Oris has chosen to celebrate its 116th anniversary and its place of birth with the Oris Hölstein Limited Edition Diver’s Sixty-Five for 2020. Offering the first all-bronze bracelet, this marks a milestone in Oris’ development of the vintage diver’s chronograph.
Let’s be honest, 2020 has been a truly dismal year. Whichever headlines you might be looking at, the social and economic sides of the news seem to only speak of woe which, we are assured, will endure long into the coming decade. However, in the face of overwhelming doom and gloom, Oris has chosen to launch a limited edition of 250 pieces to celebrate their home since 1904: Hölstein.
The more mathematical amongst you will already have realised that, based upon that date of establishment, Oris is celebrating its 116th anniversary. This is — let’s not deny it — a strange choice of year to celebrate yet, in that way which only Oris seems to be able to pull off, it seems a delightful occasion to celebrate the place where all started. After all, the very name ‘Oris’ was that of a nearby stream.
With its typical sense of humour, Oris recounts a story of squarely aiming for the working man’s market in its German-speaking area of Switzerland. However, for this limited edition of 250 pieces, Oris certainly hasn’t chosen a utilitarian route. Instead, Oris has chosen to create and all-bronze version of their popular Divers Sixty-Five chronograph with a unique bronze bracelet.
Where the case of this watch is concerned, it’s very much business as usual for a brand known to do more than experiment with bronze. The dimensions chosen for the Oris Hölstein Limited Edition are identical to the steel and bronze version of this diver’s chronograph with a 43mm diameter although the thickness has not been disclosed (it has been quoted as 1.693cm, but this is just the diameter in inches).
Similarly, the bezel, finish and construction remain unchanged: hardly a poor choice given the popularity and praise garnered by other variants. The real change appears in the use of materials as, whilst we have seen a bronze case used on such watches as the Oris Carl Brashear, Oris hasn’t previous produced a bronze bracelet.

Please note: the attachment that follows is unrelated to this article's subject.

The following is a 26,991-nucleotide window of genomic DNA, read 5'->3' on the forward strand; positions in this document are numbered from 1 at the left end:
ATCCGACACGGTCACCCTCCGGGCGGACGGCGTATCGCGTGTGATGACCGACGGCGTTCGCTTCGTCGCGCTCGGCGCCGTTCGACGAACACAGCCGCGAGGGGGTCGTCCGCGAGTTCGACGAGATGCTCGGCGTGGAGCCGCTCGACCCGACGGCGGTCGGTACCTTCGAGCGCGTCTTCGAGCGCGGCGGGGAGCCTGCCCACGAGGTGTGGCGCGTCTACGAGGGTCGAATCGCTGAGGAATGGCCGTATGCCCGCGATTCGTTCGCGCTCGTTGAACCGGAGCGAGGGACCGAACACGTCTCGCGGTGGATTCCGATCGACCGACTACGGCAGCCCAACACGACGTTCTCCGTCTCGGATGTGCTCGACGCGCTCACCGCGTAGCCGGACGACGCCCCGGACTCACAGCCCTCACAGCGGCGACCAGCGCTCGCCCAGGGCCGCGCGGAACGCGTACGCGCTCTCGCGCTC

A Bronze Bracelet
This is, I must report, no trick. The entirety of the bracelet (minus the elbow-joint and pins which needed the strength of steel) is constructed from the same malleable and reactive metal as the case for the ultimate nautical feel. Of course, the pros and cons of bronze watches have been discussed at length but there is an undeniable allure about the metal and the unique way in which it develops a patina.
Unsurprisingly, even when talking about a very limited watch which (for the time being) isn’t set for wider production, the problem of the nature of bronze as a bracelet does cause some concern. Whilst hardness is a moot point given the variation between alloys and Oris’ reluctance to speak on the subject, the reactivity of bronze it very well documented. Whilst a natural patina will protect the watch case from further damage, perspiration will provoke a reaction leaving green marks on the wearer’s skin. Whilst this appears to be harmless, it is something to bear in mind.